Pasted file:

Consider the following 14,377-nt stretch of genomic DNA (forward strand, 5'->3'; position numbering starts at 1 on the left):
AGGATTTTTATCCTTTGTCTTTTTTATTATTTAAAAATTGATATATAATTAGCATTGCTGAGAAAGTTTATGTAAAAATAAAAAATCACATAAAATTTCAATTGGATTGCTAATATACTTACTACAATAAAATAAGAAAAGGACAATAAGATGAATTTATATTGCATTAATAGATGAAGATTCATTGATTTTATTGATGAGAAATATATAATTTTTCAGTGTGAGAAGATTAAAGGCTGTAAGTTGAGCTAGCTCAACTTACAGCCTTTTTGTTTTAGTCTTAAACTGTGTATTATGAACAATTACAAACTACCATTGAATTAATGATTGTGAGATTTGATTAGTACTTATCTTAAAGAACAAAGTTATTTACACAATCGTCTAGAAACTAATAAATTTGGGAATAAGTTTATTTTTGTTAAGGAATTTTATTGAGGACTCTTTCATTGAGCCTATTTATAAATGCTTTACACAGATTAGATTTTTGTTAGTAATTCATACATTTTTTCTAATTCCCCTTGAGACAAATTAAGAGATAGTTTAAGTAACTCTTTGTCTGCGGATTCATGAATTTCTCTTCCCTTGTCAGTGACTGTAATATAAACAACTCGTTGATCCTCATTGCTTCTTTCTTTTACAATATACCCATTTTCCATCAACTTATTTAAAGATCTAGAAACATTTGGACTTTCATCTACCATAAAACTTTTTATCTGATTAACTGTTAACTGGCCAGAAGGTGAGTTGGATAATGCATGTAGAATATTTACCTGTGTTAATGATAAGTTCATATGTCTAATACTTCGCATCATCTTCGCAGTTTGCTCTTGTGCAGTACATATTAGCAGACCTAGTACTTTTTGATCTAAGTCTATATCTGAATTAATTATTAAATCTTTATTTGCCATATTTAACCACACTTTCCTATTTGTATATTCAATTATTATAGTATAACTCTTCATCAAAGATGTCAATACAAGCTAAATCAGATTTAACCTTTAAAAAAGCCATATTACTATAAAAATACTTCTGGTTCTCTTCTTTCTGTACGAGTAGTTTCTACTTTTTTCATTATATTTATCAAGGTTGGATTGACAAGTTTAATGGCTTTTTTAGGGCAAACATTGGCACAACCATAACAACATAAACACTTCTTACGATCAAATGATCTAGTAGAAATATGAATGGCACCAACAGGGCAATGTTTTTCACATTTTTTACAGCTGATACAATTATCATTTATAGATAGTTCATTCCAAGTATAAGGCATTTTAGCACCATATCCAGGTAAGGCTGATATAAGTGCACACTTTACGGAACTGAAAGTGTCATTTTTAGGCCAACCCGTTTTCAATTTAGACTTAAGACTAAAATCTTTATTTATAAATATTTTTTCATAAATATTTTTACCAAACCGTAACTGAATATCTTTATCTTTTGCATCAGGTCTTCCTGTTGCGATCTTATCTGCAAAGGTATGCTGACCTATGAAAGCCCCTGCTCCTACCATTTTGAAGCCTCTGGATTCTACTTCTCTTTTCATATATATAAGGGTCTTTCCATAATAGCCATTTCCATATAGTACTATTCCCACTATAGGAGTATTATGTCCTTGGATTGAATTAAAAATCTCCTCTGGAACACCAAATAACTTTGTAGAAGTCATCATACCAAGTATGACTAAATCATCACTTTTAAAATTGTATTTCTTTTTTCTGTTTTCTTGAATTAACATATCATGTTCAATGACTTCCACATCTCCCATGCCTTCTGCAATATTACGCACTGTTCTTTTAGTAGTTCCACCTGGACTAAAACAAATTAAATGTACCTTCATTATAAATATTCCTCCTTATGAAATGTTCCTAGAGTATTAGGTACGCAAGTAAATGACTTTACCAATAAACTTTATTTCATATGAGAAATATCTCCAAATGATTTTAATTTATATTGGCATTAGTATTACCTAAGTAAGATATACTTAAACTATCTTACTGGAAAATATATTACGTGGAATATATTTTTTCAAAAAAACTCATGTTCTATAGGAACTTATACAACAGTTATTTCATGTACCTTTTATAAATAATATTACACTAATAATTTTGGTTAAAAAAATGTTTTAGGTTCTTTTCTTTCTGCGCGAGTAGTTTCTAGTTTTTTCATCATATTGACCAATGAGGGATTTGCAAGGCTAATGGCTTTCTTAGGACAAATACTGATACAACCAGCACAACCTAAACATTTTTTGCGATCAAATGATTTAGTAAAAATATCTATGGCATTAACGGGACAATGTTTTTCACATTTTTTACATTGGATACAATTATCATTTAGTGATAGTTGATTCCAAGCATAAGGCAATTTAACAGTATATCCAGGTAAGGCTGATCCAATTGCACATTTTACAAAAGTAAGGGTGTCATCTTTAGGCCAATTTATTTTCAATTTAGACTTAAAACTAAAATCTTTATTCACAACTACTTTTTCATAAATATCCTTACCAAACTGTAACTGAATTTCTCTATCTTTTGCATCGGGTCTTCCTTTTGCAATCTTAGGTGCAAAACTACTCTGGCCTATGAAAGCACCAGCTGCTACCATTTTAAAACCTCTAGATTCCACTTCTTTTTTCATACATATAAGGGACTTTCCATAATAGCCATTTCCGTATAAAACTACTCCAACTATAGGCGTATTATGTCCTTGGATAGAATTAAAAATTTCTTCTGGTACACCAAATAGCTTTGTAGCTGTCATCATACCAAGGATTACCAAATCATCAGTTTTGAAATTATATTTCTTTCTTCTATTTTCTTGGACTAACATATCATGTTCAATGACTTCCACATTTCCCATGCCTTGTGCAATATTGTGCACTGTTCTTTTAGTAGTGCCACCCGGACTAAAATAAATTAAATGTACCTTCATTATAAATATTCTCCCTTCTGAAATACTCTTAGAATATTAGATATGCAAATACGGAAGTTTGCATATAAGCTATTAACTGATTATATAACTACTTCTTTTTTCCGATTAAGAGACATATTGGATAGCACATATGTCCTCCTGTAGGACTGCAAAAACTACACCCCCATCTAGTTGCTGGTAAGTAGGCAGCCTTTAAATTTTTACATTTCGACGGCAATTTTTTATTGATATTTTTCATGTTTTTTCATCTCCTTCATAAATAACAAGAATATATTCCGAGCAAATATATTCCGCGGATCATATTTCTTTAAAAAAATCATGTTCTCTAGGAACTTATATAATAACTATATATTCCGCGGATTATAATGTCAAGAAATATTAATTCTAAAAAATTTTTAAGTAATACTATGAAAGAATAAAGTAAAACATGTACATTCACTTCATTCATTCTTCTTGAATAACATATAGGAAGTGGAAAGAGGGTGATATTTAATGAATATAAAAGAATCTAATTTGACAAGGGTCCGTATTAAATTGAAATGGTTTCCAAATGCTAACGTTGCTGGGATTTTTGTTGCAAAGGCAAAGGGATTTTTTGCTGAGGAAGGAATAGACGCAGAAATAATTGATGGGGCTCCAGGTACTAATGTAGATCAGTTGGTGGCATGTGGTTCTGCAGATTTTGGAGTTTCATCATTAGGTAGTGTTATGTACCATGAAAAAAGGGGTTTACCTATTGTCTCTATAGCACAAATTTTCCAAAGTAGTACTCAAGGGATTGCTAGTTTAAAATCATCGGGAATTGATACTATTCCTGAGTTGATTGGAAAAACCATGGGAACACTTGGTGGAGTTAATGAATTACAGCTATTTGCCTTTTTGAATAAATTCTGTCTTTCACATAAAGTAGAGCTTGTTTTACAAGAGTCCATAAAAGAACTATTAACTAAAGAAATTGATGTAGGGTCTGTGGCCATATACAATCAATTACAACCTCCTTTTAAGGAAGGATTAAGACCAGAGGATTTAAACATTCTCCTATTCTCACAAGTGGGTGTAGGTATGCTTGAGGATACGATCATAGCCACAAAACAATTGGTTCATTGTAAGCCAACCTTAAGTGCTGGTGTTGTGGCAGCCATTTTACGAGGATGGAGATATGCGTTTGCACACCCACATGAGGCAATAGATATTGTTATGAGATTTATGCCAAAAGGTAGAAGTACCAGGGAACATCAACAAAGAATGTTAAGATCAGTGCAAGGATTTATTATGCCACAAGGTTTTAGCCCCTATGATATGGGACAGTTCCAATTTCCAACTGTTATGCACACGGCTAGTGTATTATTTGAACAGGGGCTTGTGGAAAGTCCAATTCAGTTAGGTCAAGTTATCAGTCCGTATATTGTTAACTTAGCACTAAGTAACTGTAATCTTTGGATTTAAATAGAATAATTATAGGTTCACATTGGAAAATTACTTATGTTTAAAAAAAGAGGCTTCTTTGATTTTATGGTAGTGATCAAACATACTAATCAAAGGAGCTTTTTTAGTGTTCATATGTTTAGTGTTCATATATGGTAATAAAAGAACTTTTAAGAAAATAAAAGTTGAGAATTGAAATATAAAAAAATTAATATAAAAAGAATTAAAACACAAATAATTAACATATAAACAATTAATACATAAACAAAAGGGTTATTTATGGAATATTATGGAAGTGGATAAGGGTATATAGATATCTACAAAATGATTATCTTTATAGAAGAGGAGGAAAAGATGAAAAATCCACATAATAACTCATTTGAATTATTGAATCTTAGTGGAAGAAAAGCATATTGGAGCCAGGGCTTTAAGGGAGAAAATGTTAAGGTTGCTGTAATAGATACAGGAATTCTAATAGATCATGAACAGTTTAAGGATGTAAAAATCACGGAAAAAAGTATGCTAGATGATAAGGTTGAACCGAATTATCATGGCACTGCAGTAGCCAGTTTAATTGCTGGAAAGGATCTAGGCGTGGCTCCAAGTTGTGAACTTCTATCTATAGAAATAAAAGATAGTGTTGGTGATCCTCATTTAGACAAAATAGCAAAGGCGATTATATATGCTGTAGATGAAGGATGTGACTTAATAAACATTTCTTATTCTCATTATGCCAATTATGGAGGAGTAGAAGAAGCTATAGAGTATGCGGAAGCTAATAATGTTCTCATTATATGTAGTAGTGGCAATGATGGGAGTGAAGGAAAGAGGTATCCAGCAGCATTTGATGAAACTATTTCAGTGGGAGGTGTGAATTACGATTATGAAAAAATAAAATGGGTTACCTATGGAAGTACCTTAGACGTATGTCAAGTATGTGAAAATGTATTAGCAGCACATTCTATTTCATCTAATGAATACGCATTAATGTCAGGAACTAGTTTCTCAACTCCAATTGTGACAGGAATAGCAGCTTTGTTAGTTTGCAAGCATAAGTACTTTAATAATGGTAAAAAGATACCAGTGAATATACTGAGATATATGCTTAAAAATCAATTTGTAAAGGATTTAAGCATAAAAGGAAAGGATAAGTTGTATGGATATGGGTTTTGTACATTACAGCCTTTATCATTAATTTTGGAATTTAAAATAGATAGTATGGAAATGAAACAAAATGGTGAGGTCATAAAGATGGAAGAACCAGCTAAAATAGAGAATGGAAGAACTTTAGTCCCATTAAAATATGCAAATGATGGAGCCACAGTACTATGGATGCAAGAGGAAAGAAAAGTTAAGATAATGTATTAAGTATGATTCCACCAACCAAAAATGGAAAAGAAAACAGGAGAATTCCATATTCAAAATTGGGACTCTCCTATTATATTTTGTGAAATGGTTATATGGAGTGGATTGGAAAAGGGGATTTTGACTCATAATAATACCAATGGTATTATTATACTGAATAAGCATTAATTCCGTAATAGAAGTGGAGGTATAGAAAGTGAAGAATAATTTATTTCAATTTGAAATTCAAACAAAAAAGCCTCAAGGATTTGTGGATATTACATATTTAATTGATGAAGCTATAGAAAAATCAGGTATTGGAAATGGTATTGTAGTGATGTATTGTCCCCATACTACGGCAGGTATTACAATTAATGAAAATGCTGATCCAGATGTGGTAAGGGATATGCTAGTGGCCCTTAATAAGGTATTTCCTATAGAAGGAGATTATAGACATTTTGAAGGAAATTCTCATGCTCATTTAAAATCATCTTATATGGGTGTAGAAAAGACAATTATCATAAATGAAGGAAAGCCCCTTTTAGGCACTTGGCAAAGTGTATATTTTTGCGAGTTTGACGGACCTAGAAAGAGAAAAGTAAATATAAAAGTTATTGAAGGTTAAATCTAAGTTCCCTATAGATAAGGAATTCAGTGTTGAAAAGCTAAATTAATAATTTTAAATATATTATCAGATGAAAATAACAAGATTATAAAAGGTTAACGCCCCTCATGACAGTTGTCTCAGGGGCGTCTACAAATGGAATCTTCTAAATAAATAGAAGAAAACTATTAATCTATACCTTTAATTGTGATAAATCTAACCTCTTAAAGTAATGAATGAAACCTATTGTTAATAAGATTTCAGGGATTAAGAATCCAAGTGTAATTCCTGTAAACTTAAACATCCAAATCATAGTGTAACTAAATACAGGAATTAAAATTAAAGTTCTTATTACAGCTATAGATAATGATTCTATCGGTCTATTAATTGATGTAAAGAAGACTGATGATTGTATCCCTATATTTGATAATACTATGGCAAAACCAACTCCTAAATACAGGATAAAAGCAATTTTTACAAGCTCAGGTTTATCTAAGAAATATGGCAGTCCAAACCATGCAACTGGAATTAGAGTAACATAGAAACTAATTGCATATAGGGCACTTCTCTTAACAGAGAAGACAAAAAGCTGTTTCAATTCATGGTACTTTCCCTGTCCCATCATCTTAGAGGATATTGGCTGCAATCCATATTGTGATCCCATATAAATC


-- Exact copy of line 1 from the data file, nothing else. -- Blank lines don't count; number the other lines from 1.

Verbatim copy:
Consider the following 14,377-nt stretch of genomic DNA (forward strand, 5'->3'; position numbering starts at 1 on the left):